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Regardless of which side of the fence you land on, the power and pure deliciousness of 2009 Cos d’Estournel can’t be denied. This is a wine meant for a bold, modern collector who appreciates tradition, but who also enjoys breaking tradition when the weather calls for it.
Bringing Bordeaux into the 21st Century
The 2009 vintage was the perfect year for Chateau Cos d’Estournel to experiment with new, modern winemaking techniques. Significant sunshine throughout the region produced extremely ripe grapes, and the resulting wine was especially high in alcohol. Getting Bordeaux’s classic, refined flavors out of these concentrated grapes proved difficult for winemakers–the wines simply wanted to be bold and fruit-forward that year. While some estates attempted to tame the ripeness through early harvests, Cos d’Estournel leaned into this natural fruit concentration. At first, winemaker Jean-Guillaume Prats thought about harvesting the youngest vines early in the season. Instead, he decided to pick grapes from the oldest vines first, since they’d already fully ripened, leaving the young vine grapes to ripen even further.
This wasn’t the only break with tradition on Cos d’Estournel that year. Prats also used the estate’s new gravity cellars on the 2009 Cos d’Estournel. Rather than touching the wine by hand, or forcing the grapes through the pressing process via heavy machinery, Cos d’Estournel now lets gravity do the work for them. All of the winemaking equipment is connected and flows in a downhill process. This means that winemakers don’t have to move the wine from tank to barrel manually, since gravity naturally pushes the wine from tank to barrel. The theory behind this new technique is that the wine tastes more pure, with a better definition of tannin and fruit flavors. Winemakers believe that since the grapes are treated more gently and given more time to move through the pressing and fermentation process, the process results in a more balanced wine.
Controversy Brews Over the 2009 Vintage
Warm sunshine, fully-ripe grapes, and new, improved winemaking equipment seems like it would be any winemaker’s dream, but for some critics, Cos d’Estournel’s transformation in 2009 was almost sacrilegious. Over the decades, the estate had become famous for a refined, almost reserved style of Bordeaux. Many of Cos d’Estournel’s fans associated the wines with beauty and elegance, knowing that every bottle would develop slowly over time in the cellar, even if they weren’t the stars of the show in their youth. In short, Cos d’Estournel represented classic, traditional Bordeaux. But the 2009 Cos d’Estournel doesn’t taste anything like any other vintage the estate has ever produced. While many Cos wines can be difficult to approach in their youth, the 2009 already impresses on the palate. This fact has left many critics wondering whether the wine will age well, or if it will fizzle out before it reaches its 20th birthday. So far, those concerns are unfounded–the wine looks like it will have lasting power.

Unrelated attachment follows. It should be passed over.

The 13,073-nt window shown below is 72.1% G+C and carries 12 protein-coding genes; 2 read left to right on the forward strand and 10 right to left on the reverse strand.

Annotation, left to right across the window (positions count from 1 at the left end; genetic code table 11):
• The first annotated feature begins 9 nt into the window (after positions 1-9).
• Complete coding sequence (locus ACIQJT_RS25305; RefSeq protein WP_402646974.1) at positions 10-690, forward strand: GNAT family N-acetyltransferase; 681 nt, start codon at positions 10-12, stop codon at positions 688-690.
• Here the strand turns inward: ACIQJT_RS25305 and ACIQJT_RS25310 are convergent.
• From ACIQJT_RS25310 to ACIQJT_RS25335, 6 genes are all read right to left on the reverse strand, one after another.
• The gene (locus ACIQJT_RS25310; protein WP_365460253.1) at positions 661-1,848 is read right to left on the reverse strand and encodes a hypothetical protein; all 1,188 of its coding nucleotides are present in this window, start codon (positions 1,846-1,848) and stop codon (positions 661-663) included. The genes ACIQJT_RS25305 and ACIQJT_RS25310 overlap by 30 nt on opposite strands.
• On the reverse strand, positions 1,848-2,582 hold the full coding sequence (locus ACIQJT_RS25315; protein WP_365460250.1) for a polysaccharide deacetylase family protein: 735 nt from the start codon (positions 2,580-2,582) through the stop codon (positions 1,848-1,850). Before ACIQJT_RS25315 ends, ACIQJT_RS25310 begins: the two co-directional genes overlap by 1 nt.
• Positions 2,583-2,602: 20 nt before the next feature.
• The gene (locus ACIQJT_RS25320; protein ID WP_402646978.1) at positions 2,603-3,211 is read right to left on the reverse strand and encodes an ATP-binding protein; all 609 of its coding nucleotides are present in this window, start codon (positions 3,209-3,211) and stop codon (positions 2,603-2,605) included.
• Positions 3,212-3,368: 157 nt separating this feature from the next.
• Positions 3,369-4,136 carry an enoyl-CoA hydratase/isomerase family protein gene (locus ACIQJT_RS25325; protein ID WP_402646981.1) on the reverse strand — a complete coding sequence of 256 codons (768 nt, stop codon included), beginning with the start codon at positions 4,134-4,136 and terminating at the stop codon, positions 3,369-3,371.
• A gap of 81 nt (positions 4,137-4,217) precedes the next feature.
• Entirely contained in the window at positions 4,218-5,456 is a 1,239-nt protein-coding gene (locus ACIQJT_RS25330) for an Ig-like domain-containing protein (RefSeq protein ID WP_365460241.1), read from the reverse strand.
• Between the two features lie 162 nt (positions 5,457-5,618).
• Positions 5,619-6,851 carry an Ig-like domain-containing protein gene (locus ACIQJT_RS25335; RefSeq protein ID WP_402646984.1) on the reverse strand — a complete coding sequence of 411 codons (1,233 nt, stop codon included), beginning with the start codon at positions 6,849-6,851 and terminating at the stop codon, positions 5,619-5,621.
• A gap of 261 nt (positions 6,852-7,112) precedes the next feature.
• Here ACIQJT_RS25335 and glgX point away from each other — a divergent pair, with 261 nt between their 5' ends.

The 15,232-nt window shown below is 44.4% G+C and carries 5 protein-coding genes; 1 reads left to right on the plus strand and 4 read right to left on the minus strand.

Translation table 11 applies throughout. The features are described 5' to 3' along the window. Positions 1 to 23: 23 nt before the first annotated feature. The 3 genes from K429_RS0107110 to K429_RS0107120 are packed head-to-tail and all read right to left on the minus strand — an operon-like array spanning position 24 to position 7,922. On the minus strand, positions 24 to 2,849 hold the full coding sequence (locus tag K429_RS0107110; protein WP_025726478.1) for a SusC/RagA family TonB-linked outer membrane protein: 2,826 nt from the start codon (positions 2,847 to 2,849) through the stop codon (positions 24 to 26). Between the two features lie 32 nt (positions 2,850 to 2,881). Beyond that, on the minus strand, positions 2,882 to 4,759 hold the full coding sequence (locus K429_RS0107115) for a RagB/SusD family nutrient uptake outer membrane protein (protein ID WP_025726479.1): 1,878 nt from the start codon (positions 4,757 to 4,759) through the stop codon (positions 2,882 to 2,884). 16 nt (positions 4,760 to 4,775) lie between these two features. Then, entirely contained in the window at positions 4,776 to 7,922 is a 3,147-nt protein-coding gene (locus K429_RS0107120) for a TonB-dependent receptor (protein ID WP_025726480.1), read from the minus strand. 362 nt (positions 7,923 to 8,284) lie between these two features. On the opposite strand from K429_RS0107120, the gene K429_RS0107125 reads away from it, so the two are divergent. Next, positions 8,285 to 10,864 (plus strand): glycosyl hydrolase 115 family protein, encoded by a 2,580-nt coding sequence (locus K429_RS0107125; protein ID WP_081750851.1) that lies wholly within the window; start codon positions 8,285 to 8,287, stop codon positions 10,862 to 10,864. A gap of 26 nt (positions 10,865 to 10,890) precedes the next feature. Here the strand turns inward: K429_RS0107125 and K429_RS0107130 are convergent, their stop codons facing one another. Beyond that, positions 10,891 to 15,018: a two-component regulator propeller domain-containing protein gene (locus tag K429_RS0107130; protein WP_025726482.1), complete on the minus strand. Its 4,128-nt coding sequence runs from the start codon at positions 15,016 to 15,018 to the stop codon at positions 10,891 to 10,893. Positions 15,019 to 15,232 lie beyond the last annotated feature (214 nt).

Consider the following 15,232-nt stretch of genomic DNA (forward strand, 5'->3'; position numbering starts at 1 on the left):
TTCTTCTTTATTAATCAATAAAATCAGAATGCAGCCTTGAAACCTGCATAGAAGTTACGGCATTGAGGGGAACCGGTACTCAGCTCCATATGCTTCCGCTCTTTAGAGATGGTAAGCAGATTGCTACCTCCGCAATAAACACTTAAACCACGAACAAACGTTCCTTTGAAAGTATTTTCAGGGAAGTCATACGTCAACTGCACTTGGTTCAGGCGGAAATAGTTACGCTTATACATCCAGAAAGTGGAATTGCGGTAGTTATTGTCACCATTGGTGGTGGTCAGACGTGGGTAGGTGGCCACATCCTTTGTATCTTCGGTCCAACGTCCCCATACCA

Critics have also expressed concern over the New World style of 2009 Cos d’Estournel. By leaning into the ripeness of the grapes that year, Jean-Guillaume Prats produced a wine that tastes more like Harlan than the Cos d’Estournel of old, which brought out that old debate about New World-style wine versus Old World wine. Prats knows that this isn’t to everyone’s taste. In an interview with James Suckling, he said that he personally loves the New World style of California Cabernet, and that he makes wines that line up with his own tastes. He calls the wine, “Excessive, but also classic, balanced, and harmonious.” Despite the intense fruit flavors, in other words, Cos d’Estournel hasn’t lost the balance of flavors that made it famous.
Investing in 2009 Cos d’Estournel
To decide whether 2009 Cos d’Estournel is the right investment for you, you’ll need to consider the wine’s personality and its aging potential. First, think about whether you prefer New World or Old World wines. Fans of New World blends will find plenty of qualities to love in the 2009, including high alcohol and rich, dark fruit flavors that linger on the tongue for minutes at a time. But, if you’re more of a fan of Old World styles, you still might find something in the 2009 that appeals to you. Although the vintage is a fruit bomb, it also balances this out with high tannins and a healthy dose of acidity. It certainly won’t taste like any other Bordeaux that you have in your cellar.
As for its aging potential, Prats expects the wine to be in its prime over the next three or four years, yet it will continue to mature in the bottle for decades. He compares it to another legend, the 1945 Mouton-Rothschild. Like the 2009 Cos d’Estournel, the 1945 Mouton was easy to drink in its youth, which initially worried some collectors. However, this wine has proven to surpass all original expectations, and remains a legendary unicorn vintage for many collectors. It’s possible that the 2009 will have that same power.
In general, when it comes to buying 2009 Cos d’Estournel, stick with what you know you love. Just because fans of New World wines adore this vintage doesn’t mean that you have to invest in it yourself. However, I recommend at least giving the 2009 a second thought. It has more balance and elegance than you might realize.
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